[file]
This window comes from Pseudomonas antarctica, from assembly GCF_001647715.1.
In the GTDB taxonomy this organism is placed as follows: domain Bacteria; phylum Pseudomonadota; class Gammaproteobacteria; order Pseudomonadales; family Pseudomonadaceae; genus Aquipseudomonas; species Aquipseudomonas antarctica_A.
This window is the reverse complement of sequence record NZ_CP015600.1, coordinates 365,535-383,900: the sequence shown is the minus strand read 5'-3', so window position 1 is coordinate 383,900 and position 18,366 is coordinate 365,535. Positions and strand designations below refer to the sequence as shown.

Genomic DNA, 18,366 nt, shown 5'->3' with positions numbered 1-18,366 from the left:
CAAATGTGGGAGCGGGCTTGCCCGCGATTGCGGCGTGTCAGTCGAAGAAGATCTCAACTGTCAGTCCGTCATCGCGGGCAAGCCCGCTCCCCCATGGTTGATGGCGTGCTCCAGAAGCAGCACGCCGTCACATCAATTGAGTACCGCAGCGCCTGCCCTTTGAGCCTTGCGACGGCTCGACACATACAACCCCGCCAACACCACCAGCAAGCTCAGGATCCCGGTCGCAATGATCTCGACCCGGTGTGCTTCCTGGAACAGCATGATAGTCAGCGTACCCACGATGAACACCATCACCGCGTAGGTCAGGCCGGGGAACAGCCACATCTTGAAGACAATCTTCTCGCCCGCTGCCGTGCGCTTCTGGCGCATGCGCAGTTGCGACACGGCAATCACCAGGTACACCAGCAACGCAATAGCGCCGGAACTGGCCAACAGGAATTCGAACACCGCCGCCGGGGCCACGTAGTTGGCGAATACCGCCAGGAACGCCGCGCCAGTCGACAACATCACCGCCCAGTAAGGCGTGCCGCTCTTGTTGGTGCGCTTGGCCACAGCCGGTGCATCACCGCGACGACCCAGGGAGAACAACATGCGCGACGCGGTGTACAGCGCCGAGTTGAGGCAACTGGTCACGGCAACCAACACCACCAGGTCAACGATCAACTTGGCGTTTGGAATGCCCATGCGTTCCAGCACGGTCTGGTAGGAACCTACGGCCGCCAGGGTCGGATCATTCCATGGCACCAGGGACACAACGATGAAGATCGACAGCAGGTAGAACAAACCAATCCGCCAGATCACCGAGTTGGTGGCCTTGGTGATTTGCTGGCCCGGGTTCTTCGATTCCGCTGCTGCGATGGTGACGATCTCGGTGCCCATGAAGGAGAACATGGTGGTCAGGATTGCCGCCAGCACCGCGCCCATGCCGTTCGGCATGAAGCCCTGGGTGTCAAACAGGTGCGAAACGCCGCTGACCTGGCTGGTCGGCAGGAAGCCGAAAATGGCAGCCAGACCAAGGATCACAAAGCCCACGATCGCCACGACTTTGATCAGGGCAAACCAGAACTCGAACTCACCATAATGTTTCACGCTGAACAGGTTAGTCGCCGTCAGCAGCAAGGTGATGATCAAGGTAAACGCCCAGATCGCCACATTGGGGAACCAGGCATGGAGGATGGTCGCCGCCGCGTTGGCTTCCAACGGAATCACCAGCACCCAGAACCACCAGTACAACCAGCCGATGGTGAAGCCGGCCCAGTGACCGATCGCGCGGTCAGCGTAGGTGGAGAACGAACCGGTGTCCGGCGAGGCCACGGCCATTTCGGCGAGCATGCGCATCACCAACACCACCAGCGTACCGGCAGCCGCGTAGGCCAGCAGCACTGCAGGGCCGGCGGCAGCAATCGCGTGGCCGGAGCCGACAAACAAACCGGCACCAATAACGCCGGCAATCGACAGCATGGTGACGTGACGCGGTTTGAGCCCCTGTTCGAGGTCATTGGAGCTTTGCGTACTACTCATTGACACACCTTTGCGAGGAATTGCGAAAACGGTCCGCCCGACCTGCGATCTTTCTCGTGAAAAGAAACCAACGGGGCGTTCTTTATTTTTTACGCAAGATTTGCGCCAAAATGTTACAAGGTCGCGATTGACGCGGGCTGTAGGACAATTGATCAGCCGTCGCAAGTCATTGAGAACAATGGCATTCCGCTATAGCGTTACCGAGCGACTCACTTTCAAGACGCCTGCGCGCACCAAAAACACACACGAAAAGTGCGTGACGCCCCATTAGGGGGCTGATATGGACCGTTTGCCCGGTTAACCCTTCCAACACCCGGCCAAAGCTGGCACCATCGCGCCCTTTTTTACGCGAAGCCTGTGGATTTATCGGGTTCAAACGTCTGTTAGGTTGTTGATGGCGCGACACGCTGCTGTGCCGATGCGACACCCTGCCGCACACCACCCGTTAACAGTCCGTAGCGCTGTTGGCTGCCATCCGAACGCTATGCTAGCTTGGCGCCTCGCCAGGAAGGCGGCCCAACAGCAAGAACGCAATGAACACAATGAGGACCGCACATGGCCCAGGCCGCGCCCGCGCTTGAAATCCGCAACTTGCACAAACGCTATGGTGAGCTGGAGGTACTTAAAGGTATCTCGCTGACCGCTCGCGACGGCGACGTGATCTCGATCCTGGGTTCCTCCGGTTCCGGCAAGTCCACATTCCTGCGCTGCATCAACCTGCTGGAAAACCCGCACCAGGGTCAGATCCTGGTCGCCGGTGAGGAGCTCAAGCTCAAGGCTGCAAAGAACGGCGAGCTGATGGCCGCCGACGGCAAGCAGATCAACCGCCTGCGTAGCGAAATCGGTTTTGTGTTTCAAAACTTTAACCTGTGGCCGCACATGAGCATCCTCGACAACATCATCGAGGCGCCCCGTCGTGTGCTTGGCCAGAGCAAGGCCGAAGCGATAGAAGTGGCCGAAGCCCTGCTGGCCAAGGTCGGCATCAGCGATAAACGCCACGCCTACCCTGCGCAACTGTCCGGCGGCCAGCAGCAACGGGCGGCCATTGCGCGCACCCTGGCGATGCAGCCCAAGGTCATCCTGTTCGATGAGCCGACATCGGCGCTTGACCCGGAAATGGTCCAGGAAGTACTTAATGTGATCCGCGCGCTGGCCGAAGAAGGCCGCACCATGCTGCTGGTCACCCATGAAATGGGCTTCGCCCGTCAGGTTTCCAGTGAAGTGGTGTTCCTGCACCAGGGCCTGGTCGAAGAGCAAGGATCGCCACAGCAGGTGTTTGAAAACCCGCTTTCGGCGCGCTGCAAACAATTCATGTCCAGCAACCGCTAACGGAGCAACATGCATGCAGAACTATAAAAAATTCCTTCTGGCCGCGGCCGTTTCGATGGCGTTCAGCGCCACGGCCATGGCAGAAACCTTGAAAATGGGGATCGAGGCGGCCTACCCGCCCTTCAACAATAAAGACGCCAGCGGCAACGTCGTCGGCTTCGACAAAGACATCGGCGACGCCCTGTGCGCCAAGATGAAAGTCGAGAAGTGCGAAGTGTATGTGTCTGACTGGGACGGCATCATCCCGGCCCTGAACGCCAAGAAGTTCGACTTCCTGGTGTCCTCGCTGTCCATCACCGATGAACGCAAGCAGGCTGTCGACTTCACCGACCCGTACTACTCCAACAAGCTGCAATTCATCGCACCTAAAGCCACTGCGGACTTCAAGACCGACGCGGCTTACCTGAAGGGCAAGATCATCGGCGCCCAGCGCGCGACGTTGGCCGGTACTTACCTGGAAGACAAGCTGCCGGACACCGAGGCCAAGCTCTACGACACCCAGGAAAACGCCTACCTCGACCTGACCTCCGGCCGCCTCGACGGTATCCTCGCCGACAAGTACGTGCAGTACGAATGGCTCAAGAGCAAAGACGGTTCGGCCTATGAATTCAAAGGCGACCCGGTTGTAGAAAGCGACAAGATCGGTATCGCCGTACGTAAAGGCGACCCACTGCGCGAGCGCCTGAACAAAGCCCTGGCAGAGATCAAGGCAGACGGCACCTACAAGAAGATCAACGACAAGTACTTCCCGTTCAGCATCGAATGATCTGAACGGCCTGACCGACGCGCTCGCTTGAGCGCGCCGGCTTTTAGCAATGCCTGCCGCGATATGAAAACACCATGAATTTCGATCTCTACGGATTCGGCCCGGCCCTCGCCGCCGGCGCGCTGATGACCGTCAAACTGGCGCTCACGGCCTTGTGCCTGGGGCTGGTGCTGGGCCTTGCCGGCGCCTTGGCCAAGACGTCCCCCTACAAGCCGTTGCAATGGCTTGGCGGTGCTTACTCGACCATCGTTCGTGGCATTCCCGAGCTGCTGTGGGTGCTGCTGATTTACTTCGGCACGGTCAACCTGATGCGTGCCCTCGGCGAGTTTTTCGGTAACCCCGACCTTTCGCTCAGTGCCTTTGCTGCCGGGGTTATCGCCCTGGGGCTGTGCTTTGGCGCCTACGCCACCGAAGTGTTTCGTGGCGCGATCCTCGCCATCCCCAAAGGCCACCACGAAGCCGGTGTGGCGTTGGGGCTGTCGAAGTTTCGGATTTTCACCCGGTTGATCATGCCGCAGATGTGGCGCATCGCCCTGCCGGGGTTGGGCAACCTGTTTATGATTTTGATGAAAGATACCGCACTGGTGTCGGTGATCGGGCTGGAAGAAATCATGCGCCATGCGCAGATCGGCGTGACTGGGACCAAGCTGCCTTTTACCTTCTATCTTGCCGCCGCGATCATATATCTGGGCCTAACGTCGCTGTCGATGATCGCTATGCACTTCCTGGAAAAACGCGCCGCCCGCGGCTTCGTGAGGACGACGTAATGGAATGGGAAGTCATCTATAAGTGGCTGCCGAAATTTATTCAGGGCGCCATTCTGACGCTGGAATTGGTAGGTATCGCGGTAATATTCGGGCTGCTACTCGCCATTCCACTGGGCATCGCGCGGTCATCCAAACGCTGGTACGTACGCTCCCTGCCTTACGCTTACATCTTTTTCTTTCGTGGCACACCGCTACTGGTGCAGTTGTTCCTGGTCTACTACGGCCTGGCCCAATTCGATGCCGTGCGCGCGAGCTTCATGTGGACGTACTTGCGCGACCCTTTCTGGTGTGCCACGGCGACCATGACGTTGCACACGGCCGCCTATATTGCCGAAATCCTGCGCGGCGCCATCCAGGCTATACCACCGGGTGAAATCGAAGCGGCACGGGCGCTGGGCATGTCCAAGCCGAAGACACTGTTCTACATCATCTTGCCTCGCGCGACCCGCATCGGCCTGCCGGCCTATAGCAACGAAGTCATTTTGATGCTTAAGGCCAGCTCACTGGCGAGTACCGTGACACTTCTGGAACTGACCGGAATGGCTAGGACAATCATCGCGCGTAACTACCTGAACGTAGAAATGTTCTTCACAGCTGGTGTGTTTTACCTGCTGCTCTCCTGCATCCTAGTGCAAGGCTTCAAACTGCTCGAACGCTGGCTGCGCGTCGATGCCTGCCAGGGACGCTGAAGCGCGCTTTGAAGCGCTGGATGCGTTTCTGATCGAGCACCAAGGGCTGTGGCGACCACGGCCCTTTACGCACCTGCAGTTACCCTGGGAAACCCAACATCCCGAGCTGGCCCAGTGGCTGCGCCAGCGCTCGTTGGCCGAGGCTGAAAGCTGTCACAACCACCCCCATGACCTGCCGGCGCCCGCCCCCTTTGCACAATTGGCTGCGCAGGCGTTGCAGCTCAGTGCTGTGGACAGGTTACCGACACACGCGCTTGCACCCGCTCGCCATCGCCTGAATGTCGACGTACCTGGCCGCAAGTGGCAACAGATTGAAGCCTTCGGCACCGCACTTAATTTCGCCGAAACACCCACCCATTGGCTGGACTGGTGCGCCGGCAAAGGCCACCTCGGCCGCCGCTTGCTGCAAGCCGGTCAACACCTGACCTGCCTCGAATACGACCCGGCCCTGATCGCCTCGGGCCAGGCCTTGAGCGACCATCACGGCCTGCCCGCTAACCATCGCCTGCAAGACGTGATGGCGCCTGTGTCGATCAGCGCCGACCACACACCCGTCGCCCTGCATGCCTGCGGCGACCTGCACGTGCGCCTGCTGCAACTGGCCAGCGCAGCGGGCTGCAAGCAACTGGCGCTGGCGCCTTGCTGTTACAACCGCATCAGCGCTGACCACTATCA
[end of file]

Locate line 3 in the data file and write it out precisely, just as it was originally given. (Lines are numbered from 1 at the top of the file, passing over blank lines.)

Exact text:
This window is the reverse complement of sequence record NZ_CP015600.1, coordinates 365,535-383,900: the sequence shown is the minus strand read 5'-3', so window position 1 is coordinate 383,900 and position 18,366 is coordinate 365,535. Positions and strand designations below refer to the sequence as shown.